Women are more likely to make healthcare decisions for their families. And women are the dominant user of social media. But despite these facts, surprisingly, men are more likely than women to turn to social media for healthcare purposes. According to a survey conducted by the accounting firm PwC men, as a percentage, turn to social media for health information more than women.
Not so surprisingly, the survey indicated nearly a third of all survey respondents used social media for healthcare purposes. Facebook led all media sites with 18% of those surveyed choosing that site over other options. YouTube was second at 12% followed by blogs (9%), Google (8%) and Twitter (6%).
However, the survey also indicated only 5% of respondents would be persuaded to choose one hospital over another because it had a social media presence.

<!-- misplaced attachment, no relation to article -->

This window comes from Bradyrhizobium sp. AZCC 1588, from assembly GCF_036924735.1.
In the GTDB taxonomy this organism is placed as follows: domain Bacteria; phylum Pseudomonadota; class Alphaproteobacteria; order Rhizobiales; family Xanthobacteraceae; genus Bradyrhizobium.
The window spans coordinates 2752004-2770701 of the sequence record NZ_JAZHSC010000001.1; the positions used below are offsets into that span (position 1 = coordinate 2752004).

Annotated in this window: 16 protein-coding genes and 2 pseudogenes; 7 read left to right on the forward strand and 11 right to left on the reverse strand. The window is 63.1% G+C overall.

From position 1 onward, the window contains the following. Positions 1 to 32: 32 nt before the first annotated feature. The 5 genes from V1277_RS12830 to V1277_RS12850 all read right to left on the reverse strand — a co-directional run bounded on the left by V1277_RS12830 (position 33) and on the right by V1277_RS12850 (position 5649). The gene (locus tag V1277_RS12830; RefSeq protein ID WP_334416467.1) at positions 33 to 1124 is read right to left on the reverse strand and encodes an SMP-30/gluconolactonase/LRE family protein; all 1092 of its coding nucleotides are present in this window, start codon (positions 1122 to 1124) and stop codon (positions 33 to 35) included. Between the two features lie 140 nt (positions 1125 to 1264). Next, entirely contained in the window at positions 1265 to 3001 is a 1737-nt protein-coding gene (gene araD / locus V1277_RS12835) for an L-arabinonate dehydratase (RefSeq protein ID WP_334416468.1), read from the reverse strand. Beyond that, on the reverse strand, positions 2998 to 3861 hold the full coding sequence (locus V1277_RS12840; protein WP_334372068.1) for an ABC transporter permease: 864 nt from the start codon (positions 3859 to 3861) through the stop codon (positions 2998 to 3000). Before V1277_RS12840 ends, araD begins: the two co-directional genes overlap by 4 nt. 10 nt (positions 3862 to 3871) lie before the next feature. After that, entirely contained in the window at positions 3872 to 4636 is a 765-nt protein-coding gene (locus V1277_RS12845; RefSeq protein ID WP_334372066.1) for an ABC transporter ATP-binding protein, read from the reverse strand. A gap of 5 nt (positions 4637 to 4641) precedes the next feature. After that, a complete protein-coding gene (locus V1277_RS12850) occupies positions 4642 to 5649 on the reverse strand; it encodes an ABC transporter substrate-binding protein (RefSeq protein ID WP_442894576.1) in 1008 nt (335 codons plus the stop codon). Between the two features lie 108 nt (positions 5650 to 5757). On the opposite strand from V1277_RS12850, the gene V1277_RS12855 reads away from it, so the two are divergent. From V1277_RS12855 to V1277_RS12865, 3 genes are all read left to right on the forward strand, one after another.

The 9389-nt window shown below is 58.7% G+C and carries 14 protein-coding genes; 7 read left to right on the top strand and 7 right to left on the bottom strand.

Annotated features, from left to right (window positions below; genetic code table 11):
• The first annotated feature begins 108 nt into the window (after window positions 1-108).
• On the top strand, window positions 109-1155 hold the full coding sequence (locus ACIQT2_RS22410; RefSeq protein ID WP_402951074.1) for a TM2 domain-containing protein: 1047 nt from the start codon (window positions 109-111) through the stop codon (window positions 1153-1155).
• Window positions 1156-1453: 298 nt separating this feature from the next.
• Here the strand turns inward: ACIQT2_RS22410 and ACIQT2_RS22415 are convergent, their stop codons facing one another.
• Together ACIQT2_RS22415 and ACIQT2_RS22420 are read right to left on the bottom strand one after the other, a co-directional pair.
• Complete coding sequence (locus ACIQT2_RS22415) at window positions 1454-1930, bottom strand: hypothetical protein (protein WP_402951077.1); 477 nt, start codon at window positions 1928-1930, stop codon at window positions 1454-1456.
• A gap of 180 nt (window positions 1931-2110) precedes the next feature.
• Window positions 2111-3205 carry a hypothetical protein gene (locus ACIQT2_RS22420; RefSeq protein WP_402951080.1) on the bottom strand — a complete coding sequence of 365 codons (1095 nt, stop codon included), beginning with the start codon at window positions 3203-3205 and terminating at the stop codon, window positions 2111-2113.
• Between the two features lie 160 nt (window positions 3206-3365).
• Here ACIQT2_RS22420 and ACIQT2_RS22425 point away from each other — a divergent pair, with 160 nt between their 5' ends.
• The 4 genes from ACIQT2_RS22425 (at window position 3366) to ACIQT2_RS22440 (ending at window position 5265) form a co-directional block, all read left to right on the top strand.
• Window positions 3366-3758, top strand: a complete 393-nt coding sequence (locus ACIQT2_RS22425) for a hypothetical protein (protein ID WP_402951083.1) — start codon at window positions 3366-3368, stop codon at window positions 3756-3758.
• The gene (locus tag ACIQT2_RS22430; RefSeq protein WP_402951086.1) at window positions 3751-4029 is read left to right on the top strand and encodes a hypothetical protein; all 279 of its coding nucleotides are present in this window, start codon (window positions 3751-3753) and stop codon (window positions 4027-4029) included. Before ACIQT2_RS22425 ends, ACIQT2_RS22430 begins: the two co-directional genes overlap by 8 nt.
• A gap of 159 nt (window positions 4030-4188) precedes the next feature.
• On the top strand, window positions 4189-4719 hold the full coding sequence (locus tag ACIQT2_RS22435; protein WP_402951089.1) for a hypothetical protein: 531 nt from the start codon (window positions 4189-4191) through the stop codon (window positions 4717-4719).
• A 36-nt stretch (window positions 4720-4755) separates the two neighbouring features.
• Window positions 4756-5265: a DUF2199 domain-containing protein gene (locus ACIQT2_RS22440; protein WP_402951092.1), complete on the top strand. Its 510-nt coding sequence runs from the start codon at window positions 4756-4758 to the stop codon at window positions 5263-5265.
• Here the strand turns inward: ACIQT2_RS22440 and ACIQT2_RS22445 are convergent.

The take away for healthcare providers is that social media is a valid medium for communicating with consumers. And with men. But it will not necessarily dictate if a consumer chooses our hospital. Social media certainly provides exposure and provides means to engage consumers. It can certainly influence how a brand is perceived but it alone, is not likely to be the determining factor on whether someone chooses one hospital over another.
Social media is an important tool for healthcare marketers and it can enhance relationships with consumers, but it is not yet the silver bullet some people claim it to be.